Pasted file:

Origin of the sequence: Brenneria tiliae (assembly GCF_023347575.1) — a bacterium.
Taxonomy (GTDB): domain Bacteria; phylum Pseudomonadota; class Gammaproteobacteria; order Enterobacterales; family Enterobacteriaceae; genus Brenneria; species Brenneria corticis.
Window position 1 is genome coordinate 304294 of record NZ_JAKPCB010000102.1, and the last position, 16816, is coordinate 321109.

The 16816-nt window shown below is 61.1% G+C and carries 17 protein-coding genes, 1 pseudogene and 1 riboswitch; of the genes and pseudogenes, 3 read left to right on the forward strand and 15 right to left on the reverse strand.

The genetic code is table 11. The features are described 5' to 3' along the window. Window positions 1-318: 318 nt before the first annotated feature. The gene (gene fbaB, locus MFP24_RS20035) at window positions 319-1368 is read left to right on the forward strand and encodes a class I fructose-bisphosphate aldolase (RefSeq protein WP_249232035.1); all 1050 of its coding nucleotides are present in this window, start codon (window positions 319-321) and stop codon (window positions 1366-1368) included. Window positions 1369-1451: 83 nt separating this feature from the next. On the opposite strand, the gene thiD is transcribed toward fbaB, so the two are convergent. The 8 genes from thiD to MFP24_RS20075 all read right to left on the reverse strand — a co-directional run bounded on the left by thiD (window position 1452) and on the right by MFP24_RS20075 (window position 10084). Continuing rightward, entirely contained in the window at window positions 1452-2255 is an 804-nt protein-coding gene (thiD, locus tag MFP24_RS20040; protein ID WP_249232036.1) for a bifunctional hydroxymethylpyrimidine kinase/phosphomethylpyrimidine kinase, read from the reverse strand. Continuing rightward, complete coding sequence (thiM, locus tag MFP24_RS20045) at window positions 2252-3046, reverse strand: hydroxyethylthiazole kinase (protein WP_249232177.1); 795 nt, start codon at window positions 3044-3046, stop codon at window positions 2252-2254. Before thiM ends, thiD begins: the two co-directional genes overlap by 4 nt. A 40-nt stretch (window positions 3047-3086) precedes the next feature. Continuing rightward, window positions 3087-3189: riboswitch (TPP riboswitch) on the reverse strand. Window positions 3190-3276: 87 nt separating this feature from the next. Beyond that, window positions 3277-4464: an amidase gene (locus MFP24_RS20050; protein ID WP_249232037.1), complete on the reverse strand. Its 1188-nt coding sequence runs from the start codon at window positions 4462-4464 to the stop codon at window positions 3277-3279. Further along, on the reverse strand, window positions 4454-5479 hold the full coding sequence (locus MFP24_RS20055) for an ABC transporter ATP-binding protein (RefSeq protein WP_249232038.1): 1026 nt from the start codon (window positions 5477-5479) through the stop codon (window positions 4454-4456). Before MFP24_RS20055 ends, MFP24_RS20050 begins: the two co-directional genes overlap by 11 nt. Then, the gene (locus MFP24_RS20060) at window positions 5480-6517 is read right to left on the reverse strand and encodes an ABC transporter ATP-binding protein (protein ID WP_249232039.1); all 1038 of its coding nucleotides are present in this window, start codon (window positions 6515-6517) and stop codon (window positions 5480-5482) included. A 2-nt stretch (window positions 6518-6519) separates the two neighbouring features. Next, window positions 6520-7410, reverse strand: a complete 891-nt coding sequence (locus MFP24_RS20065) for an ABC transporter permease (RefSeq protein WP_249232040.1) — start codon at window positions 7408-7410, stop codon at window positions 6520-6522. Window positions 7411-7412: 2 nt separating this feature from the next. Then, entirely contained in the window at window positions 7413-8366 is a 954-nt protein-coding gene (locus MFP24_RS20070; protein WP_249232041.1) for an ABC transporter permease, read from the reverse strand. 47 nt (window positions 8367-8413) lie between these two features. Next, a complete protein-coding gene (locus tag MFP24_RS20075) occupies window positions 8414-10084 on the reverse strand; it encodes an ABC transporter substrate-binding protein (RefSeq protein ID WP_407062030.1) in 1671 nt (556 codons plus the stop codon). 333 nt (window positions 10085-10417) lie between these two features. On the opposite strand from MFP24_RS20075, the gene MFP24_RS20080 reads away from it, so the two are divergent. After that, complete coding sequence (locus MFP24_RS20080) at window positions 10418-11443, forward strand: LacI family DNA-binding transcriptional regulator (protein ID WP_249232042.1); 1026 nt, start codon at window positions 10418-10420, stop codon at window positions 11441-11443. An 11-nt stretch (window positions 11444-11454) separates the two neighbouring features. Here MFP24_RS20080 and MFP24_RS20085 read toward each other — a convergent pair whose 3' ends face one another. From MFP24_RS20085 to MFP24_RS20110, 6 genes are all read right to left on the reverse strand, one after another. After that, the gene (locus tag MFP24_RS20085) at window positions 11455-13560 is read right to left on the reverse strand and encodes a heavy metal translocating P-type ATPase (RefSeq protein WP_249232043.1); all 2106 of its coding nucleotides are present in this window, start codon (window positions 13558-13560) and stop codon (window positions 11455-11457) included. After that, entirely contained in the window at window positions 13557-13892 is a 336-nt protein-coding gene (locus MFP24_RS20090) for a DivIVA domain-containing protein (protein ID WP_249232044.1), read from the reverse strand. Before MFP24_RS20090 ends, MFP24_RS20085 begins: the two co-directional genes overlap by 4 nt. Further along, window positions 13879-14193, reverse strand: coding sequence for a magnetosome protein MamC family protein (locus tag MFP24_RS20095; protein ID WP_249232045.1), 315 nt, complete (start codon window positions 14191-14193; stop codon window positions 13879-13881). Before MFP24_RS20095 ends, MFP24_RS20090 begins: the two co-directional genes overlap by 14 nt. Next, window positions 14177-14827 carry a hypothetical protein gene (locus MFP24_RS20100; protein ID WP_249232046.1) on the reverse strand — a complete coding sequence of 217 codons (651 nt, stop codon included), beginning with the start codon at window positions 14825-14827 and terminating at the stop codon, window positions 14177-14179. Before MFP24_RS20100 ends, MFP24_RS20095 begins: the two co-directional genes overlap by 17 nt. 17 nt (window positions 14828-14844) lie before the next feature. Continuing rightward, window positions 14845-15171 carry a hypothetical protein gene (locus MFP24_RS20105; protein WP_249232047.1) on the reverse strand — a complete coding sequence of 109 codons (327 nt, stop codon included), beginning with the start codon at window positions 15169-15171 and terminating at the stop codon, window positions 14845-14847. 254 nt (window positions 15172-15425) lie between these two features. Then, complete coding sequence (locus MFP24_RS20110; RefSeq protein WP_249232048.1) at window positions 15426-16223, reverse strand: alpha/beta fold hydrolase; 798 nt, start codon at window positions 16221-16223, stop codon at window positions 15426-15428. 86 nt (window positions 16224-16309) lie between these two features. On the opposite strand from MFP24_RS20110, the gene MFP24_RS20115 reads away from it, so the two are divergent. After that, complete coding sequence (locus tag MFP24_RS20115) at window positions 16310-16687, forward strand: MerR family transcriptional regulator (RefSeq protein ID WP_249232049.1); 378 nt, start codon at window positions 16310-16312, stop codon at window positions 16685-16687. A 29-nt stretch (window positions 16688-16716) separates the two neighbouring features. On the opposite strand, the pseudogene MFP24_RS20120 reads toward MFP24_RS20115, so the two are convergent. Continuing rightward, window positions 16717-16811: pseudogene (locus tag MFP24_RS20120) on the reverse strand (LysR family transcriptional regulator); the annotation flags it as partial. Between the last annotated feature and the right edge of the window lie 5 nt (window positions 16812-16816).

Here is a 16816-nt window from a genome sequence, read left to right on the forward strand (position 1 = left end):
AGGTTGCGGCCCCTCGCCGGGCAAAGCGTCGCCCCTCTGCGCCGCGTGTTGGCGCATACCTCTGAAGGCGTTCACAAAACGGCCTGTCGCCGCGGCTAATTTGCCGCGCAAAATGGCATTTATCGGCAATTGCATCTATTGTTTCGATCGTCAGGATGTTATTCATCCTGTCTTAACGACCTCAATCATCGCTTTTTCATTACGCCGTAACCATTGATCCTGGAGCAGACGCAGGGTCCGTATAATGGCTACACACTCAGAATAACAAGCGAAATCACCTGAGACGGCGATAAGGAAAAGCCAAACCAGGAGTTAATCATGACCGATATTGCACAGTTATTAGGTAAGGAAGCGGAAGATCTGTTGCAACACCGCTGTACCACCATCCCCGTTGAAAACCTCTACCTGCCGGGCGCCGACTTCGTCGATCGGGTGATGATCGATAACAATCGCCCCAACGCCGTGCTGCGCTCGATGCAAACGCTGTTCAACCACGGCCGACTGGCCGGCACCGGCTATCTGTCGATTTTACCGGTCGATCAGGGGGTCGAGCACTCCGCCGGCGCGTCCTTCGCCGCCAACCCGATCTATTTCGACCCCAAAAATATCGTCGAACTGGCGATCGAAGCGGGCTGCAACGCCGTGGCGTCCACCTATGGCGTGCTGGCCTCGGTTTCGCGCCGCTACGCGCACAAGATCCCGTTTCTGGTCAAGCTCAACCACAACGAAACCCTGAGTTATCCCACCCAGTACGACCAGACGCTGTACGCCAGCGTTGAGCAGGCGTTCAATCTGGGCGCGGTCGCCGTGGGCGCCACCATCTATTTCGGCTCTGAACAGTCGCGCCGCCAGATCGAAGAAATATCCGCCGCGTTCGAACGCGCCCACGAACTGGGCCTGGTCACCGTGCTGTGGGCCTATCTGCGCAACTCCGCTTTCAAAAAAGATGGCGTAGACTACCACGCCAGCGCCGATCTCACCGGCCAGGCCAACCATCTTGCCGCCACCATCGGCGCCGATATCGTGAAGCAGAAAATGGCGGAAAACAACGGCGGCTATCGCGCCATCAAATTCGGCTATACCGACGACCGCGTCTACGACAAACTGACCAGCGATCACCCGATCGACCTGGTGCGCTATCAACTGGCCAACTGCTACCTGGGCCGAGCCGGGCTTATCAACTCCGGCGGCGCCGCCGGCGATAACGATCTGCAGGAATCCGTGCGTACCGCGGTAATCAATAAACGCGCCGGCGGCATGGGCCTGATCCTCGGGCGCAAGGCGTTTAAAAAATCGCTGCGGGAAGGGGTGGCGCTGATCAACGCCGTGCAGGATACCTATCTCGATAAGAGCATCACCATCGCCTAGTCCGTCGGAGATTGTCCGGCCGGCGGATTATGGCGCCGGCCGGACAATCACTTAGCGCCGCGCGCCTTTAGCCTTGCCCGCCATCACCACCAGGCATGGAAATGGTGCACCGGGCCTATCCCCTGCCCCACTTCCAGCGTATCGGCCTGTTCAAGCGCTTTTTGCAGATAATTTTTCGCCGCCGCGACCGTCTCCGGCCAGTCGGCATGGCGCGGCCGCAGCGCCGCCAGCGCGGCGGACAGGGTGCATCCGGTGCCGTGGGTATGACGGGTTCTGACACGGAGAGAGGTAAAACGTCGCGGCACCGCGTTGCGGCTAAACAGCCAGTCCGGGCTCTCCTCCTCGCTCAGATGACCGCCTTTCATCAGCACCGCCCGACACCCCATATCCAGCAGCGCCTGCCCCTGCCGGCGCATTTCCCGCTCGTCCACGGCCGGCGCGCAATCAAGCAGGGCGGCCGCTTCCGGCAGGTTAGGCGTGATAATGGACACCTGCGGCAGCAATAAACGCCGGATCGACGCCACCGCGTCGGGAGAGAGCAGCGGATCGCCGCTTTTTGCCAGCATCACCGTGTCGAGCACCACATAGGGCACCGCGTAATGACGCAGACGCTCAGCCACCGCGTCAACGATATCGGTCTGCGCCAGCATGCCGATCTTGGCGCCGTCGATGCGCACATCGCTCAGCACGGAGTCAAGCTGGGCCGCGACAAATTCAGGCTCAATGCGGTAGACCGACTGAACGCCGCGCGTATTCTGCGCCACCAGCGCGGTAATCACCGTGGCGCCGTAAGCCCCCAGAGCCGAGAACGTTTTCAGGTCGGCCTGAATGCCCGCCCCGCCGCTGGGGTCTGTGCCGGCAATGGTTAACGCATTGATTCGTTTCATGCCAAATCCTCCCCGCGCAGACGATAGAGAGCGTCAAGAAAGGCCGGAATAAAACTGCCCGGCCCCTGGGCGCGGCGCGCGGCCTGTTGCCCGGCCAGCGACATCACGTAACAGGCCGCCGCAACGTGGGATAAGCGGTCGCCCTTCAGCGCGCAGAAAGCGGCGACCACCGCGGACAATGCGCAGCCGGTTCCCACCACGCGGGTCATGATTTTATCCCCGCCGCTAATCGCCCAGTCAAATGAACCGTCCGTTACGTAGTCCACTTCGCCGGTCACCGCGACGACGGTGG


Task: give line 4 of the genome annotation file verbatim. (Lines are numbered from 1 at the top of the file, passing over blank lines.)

The 16816-nt window shown below is 61.1% G+C and carries 17 protein-coding genes, 1 pseudogene and 1 riboswitch; of the genes and pseudogenes, 3 read left to right on the forward strand and 15 right to left on the reverse strand.